In 2020, ransomware played a starring role.

The numbers bear this out. The total cost of ransomware payments doubled year-over-year for the first half of 2020.

It's hit all industries, but in particular the education and healthcare sectors. In the summer, 57% of all ransomware attacks were aimed at K-12 schools, up from 28 percent from January through July.

There were multiple attacks at hospitals. There were attacks on transportation agencies and on public utilities. A city in Missouri had its residents pay bills via a drive-through window after online systems were attacked

It's all helped fuel an estimated $1 trillion in global losses in 2020 due to cybercrime

And in 2021, it's projected that ransomware alone will lead to over $18 billion in losses, up from $322 million in 2015.

Making things even more complicated is the unclear status whether a company should pay the ransom. 

In October, the U.S. Treasury's Office of Foreign Assets Control said that paying or facilitating payment to sanctioned hackers could be illegal—even if you didn't know the hackers were under sanction.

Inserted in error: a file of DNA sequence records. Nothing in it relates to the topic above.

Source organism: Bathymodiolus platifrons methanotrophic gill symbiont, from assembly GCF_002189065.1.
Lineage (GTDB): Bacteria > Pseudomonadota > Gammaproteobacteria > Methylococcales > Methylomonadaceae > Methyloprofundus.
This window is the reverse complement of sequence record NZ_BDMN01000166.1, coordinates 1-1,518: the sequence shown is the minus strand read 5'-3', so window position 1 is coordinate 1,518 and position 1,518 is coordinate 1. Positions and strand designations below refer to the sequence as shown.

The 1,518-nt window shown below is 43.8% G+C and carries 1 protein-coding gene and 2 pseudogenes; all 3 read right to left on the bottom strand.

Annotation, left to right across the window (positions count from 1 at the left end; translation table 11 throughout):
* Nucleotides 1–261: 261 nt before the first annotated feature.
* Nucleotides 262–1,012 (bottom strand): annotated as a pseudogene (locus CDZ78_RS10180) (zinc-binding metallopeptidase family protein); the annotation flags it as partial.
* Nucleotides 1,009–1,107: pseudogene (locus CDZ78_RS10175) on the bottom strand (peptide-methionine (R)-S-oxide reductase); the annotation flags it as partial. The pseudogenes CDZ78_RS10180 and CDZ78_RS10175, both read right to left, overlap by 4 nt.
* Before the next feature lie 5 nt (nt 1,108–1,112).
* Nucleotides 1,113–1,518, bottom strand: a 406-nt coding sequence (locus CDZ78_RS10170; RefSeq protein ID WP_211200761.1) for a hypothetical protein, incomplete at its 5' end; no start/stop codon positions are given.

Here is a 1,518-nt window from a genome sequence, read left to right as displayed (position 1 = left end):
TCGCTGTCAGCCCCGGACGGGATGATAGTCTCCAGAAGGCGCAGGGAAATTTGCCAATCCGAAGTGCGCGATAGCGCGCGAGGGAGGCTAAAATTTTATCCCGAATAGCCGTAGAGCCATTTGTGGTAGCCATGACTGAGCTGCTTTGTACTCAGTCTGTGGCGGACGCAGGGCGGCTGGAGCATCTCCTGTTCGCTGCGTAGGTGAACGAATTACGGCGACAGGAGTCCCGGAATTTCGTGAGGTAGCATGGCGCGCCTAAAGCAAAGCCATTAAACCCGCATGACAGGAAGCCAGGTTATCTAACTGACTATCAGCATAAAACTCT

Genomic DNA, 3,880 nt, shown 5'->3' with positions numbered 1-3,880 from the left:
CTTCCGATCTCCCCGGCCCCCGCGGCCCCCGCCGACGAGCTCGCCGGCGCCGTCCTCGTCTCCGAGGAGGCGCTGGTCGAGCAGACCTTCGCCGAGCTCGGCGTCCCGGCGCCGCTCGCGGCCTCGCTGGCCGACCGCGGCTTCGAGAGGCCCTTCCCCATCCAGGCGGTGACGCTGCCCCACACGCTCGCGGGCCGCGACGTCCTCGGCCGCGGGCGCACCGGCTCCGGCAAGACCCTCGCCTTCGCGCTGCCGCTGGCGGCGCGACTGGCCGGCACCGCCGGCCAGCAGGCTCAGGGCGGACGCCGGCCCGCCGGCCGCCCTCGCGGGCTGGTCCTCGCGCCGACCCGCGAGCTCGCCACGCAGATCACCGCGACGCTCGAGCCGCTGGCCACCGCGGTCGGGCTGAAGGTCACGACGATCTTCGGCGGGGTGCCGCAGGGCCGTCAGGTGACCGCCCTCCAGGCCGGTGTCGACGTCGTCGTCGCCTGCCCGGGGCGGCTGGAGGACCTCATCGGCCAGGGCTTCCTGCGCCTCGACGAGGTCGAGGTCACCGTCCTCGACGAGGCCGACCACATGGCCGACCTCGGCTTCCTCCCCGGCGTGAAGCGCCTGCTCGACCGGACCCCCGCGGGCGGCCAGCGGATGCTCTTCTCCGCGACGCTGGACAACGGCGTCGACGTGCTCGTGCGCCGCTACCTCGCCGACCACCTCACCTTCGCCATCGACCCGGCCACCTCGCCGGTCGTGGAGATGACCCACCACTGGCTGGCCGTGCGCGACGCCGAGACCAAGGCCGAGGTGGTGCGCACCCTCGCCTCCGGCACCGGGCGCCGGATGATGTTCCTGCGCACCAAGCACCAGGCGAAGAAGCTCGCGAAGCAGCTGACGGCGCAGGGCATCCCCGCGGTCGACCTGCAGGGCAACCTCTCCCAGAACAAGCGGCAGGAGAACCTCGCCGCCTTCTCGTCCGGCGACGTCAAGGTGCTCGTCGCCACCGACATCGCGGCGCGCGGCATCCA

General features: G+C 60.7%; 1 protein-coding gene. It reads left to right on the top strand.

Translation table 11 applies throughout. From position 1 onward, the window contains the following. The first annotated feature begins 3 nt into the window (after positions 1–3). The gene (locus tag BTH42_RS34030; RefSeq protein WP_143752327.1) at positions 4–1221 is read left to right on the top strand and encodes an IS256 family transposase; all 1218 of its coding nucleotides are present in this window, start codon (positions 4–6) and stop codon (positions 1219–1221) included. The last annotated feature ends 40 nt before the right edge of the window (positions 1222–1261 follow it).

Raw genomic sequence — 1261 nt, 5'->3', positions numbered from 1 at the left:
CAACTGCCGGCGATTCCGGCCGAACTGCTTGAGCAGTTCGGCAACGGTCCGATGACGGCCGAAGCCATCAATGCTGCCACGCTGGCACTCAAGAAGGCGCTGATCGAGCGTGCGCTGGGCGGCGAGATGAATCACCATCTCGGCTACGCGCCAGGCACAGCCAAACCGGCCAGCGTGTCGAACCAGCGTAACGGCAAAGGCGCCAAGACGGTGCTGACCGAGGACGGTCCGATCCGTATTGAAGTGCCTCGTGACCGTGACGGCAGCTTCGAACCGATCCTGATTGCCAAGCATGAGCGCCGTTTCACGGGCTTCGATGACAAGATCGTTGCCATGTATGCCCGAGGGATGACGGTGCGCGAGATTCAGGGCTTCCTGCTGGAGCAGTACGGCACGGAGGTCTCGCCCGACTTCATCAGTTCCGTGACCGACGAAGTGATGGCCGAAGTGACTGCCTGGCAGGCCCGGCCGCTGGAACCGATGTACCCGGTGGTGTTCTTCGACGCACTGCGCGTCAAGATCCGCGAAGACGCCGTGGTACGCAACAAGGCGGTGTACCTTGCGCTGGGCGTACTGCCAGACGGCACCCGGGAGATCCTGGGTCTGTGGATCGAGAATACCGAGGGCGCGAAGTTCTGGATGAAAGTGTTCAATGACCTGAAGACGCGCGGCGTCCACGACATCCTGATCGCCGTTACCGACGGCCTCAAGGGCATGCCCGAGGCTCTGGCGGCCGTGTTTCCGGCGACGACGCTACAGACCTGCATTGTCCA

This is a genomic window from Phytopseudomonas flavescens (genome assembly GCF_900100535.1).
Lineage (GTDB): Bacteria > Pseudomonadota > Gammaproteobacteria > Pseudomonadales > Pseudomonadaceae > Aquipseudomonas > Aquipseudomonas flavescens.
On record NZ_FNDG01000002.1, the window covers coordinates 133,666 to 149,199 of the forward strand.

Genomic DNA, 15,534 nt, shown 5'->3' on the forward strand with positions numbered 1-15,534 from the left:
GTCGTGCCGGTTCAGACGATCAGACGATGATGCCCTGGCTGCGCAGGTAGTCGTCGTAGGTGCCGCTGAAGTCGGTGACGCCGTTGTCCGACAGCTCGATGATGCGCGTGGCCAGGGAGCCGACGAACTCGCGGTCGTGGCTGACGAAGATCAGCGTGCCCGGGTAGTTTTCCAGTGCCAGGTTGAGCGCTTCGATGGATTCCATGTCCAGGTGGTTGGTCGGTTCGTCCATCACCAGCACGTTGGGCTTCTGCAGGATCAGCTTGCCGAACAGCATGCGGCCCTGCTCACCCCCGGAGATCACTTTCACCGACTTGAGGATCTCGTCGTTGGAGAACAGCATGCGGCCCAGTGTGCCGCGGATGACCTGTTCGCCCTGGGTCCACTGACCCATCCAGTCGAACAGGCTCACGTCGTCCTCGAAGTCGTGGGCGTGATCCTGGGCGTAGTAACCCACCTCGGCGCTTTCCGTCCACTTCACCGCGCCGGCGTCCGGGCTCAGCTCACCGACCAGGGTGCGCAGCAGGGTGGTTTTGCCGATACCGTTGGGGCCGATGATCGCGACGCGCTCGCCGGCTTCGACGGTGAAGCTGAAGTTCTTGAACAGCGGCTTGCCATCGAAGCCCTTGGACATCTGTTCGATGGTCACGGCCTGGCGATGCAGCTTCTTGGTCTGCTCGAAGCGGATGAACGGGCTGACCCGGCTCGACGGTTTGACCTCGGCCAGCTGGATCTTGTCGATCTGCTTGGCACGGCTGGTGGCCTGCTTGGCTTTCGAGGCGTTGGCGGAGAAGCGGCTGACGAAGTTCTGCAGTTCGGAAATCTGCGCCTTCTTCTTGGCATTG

The advisory recommended reaching out to the government first if you've been the victim of ransomware.

If all of this brings cause for alarm and confusion, you're not alone.

To break through the noise, Avanan is hosting an in-depth conversation with Joelle Dvir, associate in McDonald Hopkins' national Data Privacy and Cybersecurity Group, one of Advisen's Cyber Law Firms of the Year. Joelle advises companies on incident and breach response to minimize exposure.

On Thursday, January 14th, at 11:00 AM ET, Joelle will be answering all your burning ransomware questions. 

RSVP: Should You Pay Ransom?